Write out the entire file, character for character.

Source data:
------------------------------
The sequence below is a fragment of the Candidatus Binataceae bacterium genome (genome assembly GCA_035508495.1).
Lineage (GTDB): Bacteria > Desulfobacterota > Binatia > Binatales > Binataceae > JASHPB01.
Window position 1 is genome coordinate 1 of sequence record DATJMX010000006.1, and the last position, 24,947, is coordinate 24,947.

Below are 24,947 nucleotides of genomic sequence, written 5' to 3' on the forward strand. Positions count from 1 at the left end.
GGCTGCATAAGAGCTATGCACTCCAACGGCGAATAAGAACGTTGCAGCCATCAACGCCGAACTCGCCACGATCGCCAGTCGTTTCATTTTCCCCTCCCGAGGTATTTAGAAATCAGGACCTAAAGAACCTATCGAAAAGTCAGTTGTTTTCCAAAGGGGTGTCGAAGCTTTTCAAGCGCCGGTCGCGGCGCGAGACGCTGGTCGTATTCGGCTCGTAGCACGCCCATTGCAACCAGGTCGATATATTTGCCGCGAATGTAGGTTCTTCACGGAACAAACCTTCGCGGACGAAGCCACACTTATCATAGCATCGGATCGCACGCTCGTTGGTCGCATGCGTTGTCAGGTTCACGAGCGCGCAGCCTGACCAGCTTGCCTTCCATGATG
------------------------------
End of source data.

The sequence below is a fragment of the Candidatus Binataceae bacterium genome (genome assembly GCA_035508495.1).
Lineage (GTDB): Bacteria > Desulfobacterota > Binatia > Binatales > Binataceae > JASHPB01.
Window position 1 is genome coordinate 1 of sequence record DATJMX010000006.1, and the last position, 24,947, is coordinate 24,947.

Below are 24,947 nucleotides of genomic sequence, written 5' to 3' on the forward strand. Positions count from 1 at the left end.
GGCTGCATAAGAGCTATGCACTCCAACGGCGAATAAGAACGTTGCAGCCATCAACGCCGAACTCGCCACGATCGCCAGTCGTTTCATTTTCCCCTCCCGAGGTATTTAGAAATCAGGACCTAAAGAACCTATCGAAAAGTCAGTTGTTTTCCAAAGGGGTGTCGAAGCTTTTCAAGCGCCGGTCGCGGCGCGAGACGCTGGTCGTATTCGGCTCGTAGCACGCCCATTGCAACCAGGTCGATATATTTGCCGCGAATGTAGGTTCTTCACGGAACAAACCTTCGCGGACGAAGCCACACTTATCATAGCATCGGATCGCACGCTCGTTGGTCGCATGCGTTGTCAGGTTCACGAGCGCGCAGCCTGACCAGCTTGCCTTCCATGATG